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After 10 years working in professional kitchens, you would think I knew the secret of keeping my knives sharp. But, I didn’t. After noticing that the other chefs had the same problem, I saw an opportunity. The quest to learn how to best sharpen knives consumed me. I bought a ticket and traveled the country in search of learning the art of sharpening. When I returned to Seattle, I started my sharpening business in the back of an old mail truck and drove from restaurant to restaurant. I’d ask them to give me their most damaged knives with the promise “if I don’t make them better than new, you don’t have to pay.” I always got paid and my passion was born.
Of course, to better understand how to sharpen, I needed to understand how the knives are made. Then an ad for Bladesmith School opened the door to the next level. At the class, it felt like I stepped back nearly 2000 years. The primitive world of beating on hot steel and making tools that surpassed any knives I had ever sharpened was fantastic. The art of sharpening knives was no longer enough, I had to make them. And I needed to make them for the world I knew – kitchens.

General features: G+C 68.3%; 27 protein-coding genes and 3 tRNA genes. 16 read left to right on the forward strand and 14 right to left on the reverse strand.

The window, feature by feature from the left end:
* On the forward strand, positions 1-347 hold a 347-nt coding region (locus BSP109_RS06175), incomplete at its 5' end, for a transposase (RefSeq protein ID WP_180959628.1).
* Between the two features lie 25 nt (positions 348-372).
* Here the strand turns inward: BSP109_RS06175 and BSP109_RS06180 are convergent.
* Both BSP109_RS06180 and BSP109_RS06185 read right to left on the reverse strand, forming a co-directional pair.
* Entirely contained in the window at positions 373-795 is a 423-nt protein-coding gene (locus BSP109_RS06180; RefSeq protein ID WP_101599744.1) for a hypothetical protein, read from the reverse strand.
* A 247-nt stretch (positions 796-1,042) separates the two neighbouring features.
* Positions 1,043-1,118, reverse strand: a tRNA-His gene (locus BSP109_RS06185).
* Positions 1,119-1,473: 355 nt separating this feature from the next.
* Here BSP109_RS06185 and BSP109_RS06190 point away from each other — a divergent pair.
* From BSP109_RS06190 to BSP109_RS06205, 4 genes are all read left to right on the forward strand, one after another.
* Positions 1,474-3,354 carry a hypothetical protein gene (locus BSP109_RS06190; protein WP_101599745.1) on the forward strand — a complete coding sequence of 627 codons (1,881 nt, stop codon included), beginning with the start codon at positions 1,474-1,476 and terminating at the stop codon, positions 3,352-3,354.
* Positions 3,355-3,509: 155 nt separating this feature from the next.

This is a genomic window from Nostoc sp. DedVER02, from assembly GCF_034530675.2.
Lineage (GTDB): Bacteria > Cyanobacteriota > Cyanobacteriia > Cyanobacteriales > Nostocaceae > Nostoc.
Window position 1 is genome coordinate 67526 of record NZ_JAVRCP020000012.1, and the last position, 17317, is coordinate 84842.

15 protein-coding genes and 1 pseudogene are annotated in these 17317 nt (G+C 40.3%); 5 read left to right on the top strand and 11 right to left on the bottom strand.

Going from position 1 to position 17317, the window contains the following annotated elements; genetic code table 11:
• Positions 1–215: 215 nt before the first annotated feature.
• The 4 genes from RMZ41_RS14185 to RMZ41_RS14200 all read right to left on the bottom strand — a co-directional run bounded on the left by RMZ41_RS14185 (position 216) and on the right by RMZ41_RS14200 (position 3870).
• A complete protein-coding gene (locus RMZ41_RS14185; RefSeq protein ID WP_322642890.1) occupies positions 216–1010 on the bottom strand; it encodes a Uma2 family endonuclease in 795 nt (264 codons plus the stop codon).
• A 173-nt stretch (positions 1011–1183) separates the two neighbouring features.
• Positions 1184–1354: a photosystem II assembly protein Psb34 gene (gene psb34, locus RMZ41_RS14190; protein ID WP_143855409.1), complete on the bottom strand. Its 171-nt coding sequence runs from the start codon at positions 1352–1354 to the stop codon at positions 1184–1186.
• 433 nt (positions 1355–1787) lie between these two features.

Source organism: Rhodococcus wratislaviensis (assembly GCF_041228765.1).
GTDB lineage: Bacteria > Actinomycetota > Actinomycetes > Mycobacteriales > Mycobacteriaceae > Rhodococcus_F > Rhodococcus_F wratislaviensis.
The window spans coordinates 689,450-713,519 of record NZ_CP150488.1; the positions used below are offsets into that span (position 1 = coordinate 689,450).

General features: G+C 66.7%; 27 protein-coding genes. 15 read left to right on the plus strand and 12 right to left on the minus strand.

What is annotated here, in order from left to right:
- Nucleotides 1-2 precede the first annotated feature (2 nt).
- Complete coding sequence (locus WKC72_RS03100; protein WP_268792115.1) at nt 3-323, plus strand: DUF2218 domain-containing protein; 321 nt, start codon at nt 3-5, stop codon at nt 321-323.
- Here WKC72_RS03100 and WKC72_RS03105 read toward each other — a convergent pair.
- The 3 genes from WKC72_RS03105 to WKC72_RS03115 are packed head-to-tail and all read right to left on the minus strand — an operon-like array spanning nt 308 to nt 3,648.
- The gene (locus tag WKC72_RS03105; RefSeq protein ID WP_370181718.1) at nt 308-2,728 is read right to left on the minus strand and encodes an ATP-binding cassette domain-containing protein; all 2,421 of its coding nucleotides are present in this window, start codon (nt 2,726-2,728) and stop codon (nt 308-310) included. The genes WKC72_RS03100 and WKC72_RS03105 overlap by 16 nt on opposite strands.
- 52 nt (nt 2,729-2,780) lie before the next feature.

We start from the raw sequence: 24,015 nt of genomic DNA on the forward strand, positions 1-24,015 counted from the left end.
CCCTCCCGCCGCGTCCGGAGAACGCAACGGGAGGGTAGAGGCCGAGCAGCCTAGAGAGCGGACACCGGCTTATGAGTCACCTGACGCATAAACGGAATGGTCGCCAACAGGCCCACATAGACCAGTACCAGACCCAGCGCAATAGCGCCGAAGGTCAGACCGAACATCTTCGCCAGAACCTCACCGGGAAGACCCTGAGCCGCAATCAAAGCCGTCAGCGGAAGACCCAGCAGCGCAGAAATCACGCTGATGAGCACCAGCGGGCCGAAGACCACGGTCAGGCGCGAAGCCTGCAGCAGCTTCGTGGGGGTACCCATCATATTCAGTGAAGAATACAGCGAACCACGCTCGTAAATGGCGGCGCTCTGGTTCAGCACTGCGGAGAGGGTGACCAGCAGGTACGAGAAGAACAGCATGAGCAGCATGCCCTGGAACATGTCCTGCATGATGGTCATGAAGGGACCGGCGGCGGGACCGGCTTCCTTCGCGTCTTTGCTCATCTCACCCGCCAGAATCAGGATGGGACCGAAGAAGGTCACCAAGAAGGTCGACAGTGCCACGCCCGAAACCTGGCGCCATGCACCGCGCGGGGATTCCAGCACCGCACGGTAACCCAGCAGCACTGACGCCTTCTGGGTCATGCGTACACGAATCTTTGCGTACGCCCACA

That was 1994. Since then I have become one of 120 Master Bladesmiths in the US. To earn this title from the American Bladesmith Society, one must undergo years of study and then pass a Master’s Test. The test required building a 10″ Bowie knife made of 300+ layers of steel. This one knife had to cut through a 1″ free hanging rope in one swing, chop through a two-by-four twice, shave a swatch of arm hair (after the two-by-four), and finally, bend the blade at a 90-degree angle without the blade breaking. If you succeed, then you submit five flawless knives (including a 15th-century Quillion dagger, a very difficult knife to make) to a panel of judges.